Tax Tips

Use The Cash Basis To Calculate Taxable Income

Taxable profits are normally calculated in accordance with Generally Accepted Accounting Practice. This means that profits are determined on the accruals basis by reference to the amount earned in the year, rather than by reference to cash received and paid out. However, from the 2013/14 tax year small eligible businesses can elect to use the simpler cash basis to work out taxable profits. An election applies or the tax year for which it is made and for subsequent tax years. The cash basis option is only available to the self-employed and to indiduals in partnership whose receipts are not more than the VAT threshold (£79,000 from 1 April 2013).

Claim Fixed Rate Deductions

To save the work incurred in keeping details of expenses, individuals carrying on a trade as a self-employed sole trader or in partnership with other individuals can instead claim fixed rate deductions. Fixed rate deductions are available in respect of vehicle deductions, business use of home and in relation to business premises which are also used as a home. Businesses can choose to claim the fixed rate deductions to save work or can keep records of actual expenditure and make the necessary apportionments between home and business use and claim a deduction for either the actual expense or, where this gives a more favourable result, claim the fixed rate deduction.

Small Earnings Exception For Class 2 NIC

If you earn less than £5,725 (2013/14 figures) a year from your self-employment you are entitled to claim the small earnings exception and not pay any Class 2 NIC for the year. At £2.70 a week this is a yearly saving of £140.40 in National Insurance. Remember that you can also claim this for any year in which you have a loss. However, if you have no other earnings and are not entitled to NIC credits, you may wish to pay Class 2 contributions voluntarily to preserve entitlement to the state pension.

Claiming Expenses If You Don’t Fill In A Tax Return

If you do not fill in a Tax Return you need to claim relief for expenses incurred in relation to your employment on form P87. If you do not claim the relief, you will miss out. A claim for 2013/14 must be made by 5 April 2018. Form P87 is available to download from the HMRC website at www.hmrc.gov.uk/forms/P87.pdf.

Losses And Capital Allowances

Capital allowances are treated as part of a trading loss for loss relief purposes, and so care should be taken to determine whether disclaiming these and shrinking the loss may actually leave you better off. This is because personal allowances are ignored in loss claims, so a loss carried back could be wasted if it is set against income that is already covered by personal allowances.

Registering Your Capital Losses

If you bought an asset and sold it at a loss then it is possible that you made a capital loss (e.g. if you invested in a start-up that failed or bought an investment property that went down in value, then this may well apply to you). Capital losses can only be relieved against capital gains and if there are no gains in the year of the loss, the loss can be carried forward. However, if gains are incurred during the year that the loss was made, the loss is first set against the other gains for the year, with any balance remaining unused being carried forward. Losses must be set against gains of the same year before being carried forward, regardless of whether the gains exceed the annual exempt amount for capital gains tax (£10,900 for 2013/14). In order to preserve a loss for use against gains in future years, it is necessary to establish that loss. You must return the loss within your Tax Return within four years, or amend an already filed Return to claim the loss. Alternatively, a claim can be made by writing to the tax inspector. Remember, any size loss if realised in isolation can be used in this way, and could save you 28% tax on the amount of the loss in future years. Therefore, always claim losses in the year in which they arise and keep a note of the amount of losses you have accumulated.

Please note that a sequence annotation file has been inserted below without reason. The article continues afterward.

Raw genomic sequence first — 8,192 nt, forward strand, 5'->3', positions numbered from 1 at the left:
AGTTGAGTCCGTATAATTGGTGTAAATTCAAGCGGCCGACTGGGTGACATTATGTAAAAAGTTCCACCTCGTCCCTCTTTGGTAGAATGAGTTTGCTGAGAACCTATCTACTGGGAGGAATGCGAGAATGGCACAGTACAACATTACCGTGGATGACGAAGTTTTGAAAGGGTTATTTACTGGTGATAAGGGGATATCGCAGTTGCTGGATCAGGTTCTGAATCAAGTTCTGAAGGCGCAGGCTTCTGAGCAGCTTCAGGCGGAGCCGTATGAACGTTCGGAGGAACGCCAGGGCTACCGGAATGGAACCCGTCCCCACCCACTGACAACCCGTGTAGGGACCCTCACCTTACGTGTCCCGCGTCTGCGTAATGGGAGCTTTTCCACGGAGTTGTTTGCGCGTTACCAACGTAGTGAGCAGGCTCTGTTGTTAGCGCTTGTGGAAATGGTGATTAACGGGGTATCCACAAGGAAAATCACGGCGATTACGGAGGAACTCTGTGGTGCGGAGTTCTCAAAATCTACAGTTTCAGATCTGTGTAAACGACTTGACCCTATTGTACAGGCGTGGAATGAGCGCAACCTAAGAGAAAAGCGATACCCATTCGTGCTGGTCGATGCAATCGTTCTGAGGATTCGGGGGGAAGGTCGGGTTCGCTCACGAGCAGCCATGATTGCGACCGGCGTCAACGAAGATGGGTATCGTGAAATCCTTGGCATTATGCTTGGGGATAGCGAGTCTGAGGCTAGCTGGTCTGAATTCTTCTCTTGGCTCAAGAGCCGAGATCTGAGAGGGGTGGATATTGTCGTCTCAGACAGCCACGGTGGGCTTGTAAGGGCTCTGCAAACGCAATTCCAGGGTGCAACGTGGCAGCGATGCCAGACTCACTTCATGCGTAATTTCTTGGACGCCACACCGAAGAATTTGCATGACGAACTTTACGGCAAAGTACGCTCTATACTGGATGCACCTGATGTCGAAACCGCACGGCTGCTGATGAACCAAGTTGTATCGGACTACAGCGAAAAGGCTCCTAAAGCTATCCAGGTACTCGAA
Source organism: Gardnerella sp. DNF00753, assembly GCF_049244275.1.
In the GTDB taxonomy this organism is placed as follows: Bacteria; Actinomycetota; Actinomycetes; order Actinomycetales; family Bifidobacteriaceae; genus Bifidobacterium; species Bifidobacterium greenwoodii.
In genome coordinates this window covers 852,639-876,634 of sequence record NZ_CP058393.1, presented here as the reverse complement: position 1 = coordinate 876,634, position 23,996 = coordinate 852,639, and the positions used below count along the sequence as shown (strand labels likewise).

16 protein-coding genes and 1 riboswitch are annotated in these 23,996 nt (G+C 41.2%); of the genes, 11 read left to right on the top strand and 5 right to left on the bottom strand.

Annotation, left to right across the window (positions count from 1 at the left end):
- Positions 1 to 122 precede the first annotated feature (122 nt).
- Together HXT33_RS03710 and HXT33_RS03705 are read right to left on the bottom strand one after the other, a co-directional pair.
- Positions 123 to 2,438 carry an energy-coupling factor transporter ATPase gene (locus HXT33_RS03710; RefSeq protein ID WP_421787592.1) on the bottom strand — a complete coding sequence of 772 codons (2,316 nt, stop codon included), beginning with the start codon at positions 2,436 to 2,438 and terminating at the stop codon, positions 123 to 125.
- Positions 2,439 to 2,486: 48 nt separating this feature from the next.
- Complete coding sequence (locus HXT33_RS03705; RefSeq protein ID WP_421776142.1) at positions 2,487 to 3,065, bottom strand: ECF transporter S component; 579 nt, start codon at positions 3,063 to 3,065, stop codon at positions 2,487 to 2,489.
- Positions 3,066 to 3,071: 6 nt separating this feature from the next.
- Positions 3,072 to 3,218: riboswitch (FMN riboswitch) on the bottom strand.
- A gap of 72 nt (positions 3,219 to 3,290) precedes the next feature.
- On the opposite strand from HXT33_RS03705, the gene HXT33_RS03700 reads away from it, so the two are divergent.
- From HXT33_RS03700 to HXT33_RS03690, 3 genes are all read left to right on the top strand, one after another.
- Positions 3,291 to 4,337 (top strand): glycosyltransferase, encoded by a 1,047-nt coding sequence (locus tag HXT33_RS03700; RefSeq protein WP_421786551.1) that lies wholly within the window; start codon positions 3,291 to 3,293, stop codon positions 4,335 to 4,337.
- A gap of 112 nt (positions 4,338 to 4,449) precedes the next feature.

Registering Your Rental Losses

If you rent out property then you have an obligation to report the property income and expenses to HMRC (see www.hmrc.gov.uk/report-changes/individual/income.htm#2). You will need to tell HMRC that you are receiving income from property by 5 October after the end of the Tax Year in which the income is received. You may need to complete a tax return, in which case HMRC will notify you of the need to file a Return. However, if you have PAYE earnings, you may be able to have any tax due collected via an adjustment to your PAYE code. Even if you make a loss it is to your advantage to report this to HMRC. Many people do not realise this and only start reporting the income when they break into profit. Without reporting the rental losses, you are losing out on being able to set these losses against future income from property, meaning that you will pay more tax than you should. So if you register these losses now, you will be able to take them forward and offset them in future years.

Time Your Capital Expenditure

If your cash flow allows it, consider carefully the date on which you invest in new items of plant and machinery or other items qualifying for capital allowances. A purchase date of a few days either side of your accounting year end date can make all the difference in getting the first capital allowance in this accounting period or having to wait 12 months to get any relief for the expenditure.

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